The UK Safer Internet Centre – a partnership of three leading charities; Childnet, the South West Grid for Learning and the Internet Watch Foundation – provide resources for children, schools and families, and tools for getting involved at www.saferinternet.org.uk.
Globally, Safer Internet Day is celebrated in over a hundred countries, coordinated by the joint Insafe/INHOPE network, with the support of the European Commission, and national Safer Internet Centres across Europe.
The day offers the opportunity to highlight positive uses of technology and to explore the role we all play in helping to create a better and safer online community. It calls upon young people, parents, carers, teachers, social workers, law enforcement, companies, policymakers, and wider, to join together in helping to create a better internet. Get involved to play your part!
UK Safer Internet Centre
In addition to coordinating Safer Internet Day, the UK Safer Internet Centre delivers a wide range of activity to promote the safe and responsible use of technology:
- founded and operates an e-safety helpline for professionals working with children in the UK
- operates the UK’s hotline for reporting online criminal content
- develops new educational resources for children, parents and carers and teachers to meet emerging trends in the fast-changing online environment
- delivers education sessions for children, parents, carers, teachers and the wider children’s workforce
- shapes policy at school, industry and government level, both in the UK and internationally, and facilitates youth panels to give young people a voice on these issues
The online safety landscape has evolved over recent years from a focus on creating a ‘safer’ internet to creating a ‘better’ internet. Whether we are children and young people, parents and carers, educators or social care workers, or indeed industry, decision makers or politicians, we all have a role to play.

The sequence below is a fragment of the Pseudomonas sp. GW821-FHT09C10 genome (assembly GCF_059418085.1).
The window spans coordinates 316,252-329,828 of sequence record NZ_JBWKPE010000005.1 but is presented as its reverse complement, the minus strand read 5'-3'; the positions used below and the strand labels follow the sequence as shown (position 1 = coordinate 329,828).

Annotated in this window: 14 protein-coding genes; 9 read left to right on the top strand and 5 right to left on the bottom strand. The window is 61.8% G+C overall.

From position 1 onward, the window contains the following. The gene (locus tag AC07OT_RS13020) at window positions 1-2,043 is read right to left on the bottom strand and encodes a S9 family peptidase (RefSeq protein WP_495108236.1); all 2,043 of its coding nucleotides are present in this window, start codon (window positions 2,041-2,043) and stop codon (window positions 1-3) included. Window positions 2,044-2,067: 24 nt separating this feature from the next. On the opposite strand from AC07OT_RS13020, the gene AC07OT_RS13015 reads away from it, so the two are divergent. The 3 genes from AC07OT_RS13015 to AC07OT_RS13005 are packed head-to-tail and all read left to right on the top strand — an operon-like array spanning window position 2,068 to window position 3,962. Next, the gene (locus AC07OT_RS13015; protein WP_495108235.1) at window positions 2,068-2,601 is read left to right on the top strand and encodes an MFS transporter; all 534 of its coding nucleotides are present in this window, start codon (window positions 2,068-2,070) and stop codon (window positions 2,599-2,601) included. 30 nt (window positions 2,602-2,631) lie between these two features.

In championing a better internet, the theme aims to encourage people to play their part in making the most of the positive opportunities offered online, while giving them the resilience, skills, knowledge and support they need to navigate any online risks they may come across.
There are ways in which we can all contribute:
Children and young people can help to create a better internet by being kind and respectful to others online, by protecting their online reputations (and those of others), and by seeking out positive opportunities to create, engage and share online. They can help to respond to the negative by being ‘helpful bystanders’: supporting peers if they encounter issues online, taking a stand against cyberbullying, and reporting any inappropriate or illegal content they find. Above all, children and young people should be encouraged to take their stand as digital citizens of the future – participating in debates on the future of the internet, and making their voices heard.
Parents and carers can help to create a better internet by maintaining an open and honest dialogue with their children about their online lives, by supporting them with their personal development online and helping them to deal with any concerns or issues, seeking out positive opportunities to engage with their children online, and helping their children to find and use good quality digital resources. They can help to respond to the negative by staying engaged with their child’s online activity (as appropriate to their age), by modelling positive online behaviours themselves, and by also reporting any inappropriate or illegal content they find.
Find out more about what is happening in the UK on Safer Internet Day at www.saferinternet.org.uk.
Find out more about what is happening globally on Safer Internet Day at www.saferinternetday.org.